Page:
The Heathcote to Waterfall bushwalk became popular as a day outing in the 1930s, and the many tracks in Heathcote National Park and Royal National Park are used by Scouts Australia as well as bushwalkers in general. There is a scout camping area called Camp Coutts in Heathcote National Park, adjacent to the suburb of Waterfall.[2]

The Olympic Torch was carried through the shopping centre in 2000.

From Bottle Forest to Heathcote - the Sutherland Shire's First Settlement is the history of Heathcote which was written by Patrick Kennedy in 1999.

" By Wireless - how we got the signals through" Lt George A Taylor

Population[edit]

At the 2011 census, there were 5,977 residents in Heathcote. The majority of people were born in Australia and the most common ancestries were Australian, English and Irish. The top responses for religious affiliation were Anglican 29.3%, Catholic 29.1% and No Religion 17.0%. Home ownership was popular in Heathcote, with 42.5% of people owning their home outright and 43.8% paying off a mortgage.[1]

Transport[edit]

Heathcote Public School
Emergency Services Centre

Heathcote railway station is on the Sydney Trains Eastern Suburbs & Illawarra Line. A bus service also links Engadine with Heathcote.

F6 Extension that was to be built from Waterfall F6 right through to Alexandria has not be built as no vision. Many of the land was given to the Royal National Park and now can not be used. This road that was needed 40 years ago is often in political small talk.

Heathcote Road meets the Princes Highway at Heathcote. Heathcote Road is a major link to the north western suburbs, while the Princes Highway links Sydney and Wollongong.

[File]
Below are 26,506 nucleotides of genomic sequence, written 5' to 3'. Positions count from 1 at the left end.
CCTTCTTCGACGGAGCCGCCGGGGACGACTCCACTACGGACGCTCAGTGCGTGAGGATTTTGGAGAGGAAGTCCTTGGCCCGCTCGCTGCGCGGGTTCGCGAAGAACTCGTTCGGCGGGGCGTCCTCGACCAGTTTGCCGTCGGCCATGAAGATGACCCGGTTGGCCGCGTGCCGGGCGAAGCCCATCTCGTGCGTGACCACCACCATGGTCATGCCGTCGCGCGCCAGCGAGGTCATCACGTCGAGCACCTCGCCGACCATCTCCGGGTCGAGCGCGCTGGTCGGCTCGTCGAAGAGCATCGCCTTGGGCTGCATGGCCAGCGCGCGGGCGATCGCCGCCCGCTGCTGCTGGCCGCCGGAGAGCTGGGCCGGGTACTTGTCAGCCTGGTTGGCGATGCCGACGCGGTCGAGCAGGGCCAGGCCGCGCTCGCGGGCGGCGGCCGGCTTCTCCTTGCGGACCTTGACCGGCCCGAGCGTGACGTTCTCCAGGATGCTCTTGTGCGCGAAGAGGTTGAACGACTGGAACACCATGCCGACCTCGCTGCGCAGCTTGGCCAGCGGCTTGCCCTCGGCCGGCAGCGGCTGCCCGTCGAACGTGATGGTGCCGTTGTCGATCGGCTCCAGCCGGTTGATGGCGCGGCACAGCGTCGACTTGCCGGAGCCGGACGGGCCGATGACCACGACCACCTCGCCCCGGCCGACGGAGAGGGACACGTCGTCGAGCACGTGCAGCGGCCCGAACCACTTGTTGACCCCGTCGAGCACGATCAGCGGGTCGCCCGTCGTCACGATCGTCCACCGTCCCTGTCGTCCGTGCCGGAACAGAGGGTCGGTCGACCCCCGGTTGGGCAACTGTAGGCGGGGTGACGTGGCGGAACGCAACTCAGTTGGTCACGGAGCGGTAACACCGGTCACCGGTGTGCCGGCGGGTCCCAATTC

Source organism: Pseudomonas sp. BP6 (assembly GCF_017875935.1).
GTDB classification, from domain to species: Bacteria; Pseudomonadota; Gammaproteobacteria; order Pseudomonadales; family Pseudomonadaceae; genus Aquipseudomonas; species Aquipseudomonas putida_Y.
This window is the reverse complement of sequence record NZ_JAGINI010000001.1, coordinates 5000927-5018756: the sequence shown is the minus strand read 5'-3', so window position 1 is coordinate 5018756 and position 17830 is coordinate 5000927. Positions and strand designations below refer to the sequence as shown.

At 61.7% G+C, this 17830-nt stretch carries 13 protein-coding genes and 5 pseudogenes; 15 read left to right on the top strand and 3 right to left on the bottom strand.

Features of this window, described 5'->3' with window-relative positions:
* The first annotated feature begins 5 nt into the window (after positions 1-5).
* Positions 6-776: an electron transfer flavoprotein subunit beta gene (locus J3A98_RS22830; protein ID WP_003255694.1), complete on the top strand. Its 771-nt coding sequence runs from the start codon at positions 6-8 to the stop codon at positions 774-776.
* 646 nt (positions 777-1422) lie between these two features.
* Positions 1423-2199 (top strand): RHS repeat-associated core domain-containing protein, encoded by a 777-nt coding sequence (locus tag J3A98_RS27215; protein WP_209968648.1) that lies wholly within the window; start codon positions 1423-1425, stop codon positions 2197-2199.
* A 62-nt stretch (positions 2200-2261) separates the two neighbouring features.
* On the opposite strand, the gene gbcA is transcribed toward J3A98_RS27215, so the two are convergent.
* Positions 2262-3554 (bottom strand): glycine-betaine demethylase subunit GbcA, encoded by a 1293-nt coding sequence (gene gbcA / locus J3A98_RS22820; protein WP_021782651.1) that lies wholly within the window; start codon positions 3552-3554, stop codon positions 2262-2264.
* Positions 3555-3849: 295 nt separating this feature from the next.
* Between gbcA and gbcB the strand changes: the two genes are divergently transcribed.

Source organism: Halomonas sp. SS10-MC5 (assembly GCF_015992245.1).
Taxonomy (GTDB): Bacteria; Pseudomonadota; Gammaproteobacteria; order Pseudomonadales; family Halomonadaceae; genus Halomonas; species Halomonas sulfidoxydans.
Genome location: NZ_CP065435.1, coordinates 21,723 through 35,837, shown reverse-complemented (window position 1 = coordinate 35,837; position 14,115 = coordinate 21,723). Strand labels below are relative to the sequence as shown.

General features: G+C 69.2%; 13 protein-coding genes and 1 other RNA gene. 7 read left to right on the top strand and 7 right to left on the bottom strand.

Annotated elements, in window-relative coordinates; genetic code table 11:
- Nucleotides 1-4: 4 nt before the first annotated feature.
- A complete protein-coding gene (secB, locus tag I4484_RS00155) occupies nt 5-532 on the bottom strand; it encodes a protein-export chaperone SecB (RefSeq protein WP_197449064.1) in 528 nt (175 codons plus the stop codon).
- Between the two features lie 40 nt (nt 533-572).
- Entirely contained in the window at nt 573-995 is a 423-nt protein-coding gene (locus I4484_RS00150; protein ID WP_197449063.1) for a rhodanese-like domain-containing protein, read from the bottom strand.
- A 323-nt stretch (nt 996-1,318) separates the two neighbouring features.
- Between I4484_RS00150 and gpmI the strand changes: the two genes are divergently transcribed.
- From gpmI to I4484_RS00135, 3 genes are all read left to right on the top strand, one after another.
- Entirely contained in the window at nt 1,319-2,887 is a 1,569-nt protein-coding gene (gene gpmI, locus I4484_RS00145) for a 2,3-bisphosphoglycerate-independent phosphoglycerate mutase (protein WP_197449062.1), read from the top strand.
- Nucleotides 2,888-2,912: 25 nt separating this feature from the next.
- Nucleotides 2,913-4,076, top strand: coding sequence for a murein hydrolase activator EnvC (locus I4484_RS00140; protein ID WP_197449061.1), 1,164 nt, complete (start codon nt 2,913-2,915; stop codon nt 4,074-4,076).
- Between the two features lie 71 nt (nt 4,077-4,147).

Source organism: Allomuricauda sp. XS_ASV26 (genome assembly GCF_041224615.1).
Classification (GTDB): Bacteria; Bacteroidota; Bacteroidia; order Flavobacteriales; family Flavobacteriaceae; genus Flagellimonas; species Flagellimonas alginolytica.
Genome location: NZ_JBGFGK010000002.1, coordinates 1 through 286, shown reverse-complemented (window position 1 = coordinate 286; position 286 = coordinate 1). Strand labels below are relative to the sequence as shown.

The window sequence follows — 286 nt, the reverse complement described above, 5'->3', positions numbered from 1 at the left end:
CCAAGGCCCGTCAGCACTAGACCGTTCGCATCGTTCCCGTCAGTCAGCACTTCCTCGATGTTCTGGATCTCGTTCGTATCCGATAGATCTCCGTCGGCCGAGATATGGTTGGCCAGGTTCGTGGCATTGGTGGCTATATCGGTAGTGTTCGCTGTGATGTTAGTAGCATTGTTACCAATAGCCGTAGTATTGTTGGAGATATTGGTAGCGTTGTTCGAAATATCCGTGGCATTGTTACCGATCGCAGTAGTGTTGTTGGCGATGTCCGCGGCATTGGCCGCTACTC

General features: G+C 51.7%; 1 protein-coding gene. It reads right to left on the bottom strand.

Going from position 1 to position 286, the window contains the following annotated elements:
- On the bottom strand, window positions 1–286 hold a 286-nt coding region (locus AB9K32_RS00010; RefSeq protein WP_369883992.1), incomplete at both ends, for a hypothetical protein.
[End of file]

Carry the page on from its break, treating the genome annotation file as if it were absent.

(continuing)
Over the last few years several people have been fatally struck by cars while crossing the highway. The traffic lights at the intersection are the last south-bound out of Sydney yet also represent the only highway crossing point for both rail commuters and high-school students from West Heathcote. In July 2006, a 13-year-old boy was killed and, in response to local concerns the speed limit was soon lowered to 50 km/h, However, in an attempt to increase traffic flow, the speed limit has recently be re-raised to 60 km/h and, as of 2012, plans for a pedestrian overpass are in design phase.

Education[edit]

Heathcote's government schools are operated by the New South Wales Department of Education and Training.

Heathcote has three public schools: Heathcote Public School, Heathcote East Public School, Heathcote High School. The high school services Heathcote residents and also residents of the nearby suburbs of Engadine, Helensburgh, Waterfall, Woronora Heights and Stanwell Park. Heathcote high school is a leafy, modern high school with well educated teachers and high marks for the HSE. In 2010, a year 12 student got an outstanding mark of 99.09. The school also has a strict anti bullying policy.

References[edit]

  1. ^ a b Australian Bureau of Statistics (31 October 2012). "Heathcote (State Suburb)". 2011 Census QuickStats. Retrieved 10 May 2013. 
  2. ^ a b Sydney and Blue Mountains Bushwalks, Neil Paton, Kangaroo Press, 2004
  3. ^ http://www.beprepared.com.au/scoutsnsw/property/property_list.asp?alpha=h
  4. ^ Book of Sydney Suburbs, Frances Pollon (Angus and Robertson) 1990
  • The Book of Sydney Suburbs, Frances Pollen, Angus & Robertson Publishers, 1990, Published in Australia ISBN 0-207-14495-8
  • From Bottle Forest to Heathcote - the Sutherland Shire's First Settlement. Written by Patrick Kennedy 1999. Reprinted 2003.
  • By Wireless - How we got the signals through Lieutenant George A Taylor cc 1910

Coordinates: 34°05′06″S 151°00′29″E / 34.08506°S 151.00808°E / -34.08506; 151.00808